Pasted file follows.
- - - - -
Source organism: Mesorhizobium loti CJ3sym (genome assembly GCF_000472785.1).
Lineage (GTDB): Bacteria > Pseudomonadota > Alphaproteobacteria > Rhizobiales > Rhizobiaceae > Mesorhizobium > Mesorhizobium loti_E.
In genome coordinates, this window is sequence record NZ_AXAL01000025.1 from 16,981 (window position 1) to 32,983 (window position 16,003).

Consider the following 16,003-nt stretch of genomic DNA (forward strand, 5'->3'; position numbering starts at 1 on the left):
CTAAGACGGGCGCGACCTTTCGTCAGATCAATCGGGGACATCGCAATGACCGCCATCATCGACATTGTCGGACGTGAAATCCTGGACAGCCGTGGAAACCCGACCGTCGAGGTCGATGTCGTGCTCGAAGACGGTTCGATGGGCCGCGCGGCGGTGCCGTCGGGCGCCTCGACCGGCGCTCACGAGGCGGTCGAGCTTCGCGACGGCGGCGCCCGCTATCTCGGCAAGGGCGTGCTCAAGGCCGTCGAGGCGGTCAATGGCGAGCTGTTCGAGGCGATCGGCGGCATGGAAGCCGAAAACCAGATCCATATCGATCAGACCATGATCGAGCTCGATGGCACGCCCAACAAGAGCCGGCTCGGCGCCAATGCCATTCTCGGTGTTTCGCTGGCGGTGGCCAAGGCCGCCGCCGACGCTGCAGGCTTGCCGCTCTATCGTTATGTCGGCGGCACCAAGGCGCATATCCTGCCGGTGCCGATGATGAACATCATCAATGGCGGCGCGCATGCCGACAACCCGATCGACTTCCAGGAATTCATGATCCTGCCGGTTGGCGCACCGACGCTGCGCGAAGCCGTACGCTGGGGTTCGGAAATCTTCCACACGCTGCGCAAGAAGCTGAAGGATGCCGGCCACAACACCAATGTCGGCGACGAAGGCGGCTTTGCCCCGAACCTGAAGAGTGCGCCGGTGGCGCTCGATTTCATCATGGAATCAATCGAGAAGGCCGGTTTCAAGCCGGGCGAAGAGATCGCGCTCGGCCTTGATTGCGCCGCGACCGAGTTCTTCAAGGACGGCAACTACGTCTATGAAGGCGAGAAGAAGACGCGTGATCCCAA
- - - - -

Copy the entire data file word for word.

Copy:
Source organism: Mesorhizobium loti CJ3sym (genome assembly GCF_000472785.1).
Lineage (GTDB): Bacteria > Pseudomonadota > Alphaproteobacteria > Rhizobiales > Rhizobiaceae > Mesorhizobium > Mesorhizobium loti_E.
In genome coordinates, this window is sequence record NZ_AXAL01000025.1 from 16,981 (window position 1) to 32,983 (window position 16,003).

Consider the following 16,003-nt stretch of genomic DNA (forward strand, 5'->3'; position numbering starts at 1 on the left):
CTAAGACGGGCGCGACCTTTCGTCAGATCAATCGGGGACATCGCAATGACCGCCATCATCGACATTGTCGGACGTGAAATCCTGGACAGCCGTGGAAACCCGACCGTCGAGGTCGATGTCGTGCTCGAAGACGGTTCGATGGGCCGCGCGGCGGTGCCGTCGGGCGCCTCGACCGGCGCTCACGAGGCGGTCGAGCTTCGCGACGGCGGCGCCCGCTATCTCGGCAAGGGCGTGCTCAAGGCCGTCGAGGCGGTCAATGGCGAGCTGTTCGAGGCGATCGGCGGCATGGAAGCCGAAAACCAGATCCATATCGATCAGACCATGATCGAGCTCGATGGCACGCCCAACAAGAGCCGGCTCGGCGCCAATGCCATTCTCGGTGTTTCGCTGGCGGTGGCCAAGGCCGCCGCCGACGCTGCAGGCTTGCCGCTCTATCGTTATGTCGGCGGCACCAAGGCGCATATCCTGCCGGTGCCGATGATGAACATCATCAATGGCGGCGCGCATGCCGACAACCCGATCGACTTCCAGGAATTCATGATCCTGCCGGTTGGCGCACCGACGCTGCGCGAAGCCGTACGCTGGGGTTCGGAAATCTTCCACACGCTGCGCAAGAAGCTGAAGGATGCCGGCCACAACACCAATGTCGGCGACGAAGGCGGCTTTGCCCCGAACCTGAAGAGTGCGCCGGTGGCGCTCGATTTCATCATGGAATCAATCGAGAAGGCCGGTTTCAAGCCGGGCGAAGAGATCGCGCTCGGCCTTGATTGCGCCGCGACCGAGTTCTTCAAGGACGGCAACTACGTCTATGAAGGCGAGAAGAAGACGCGTGATCCCAA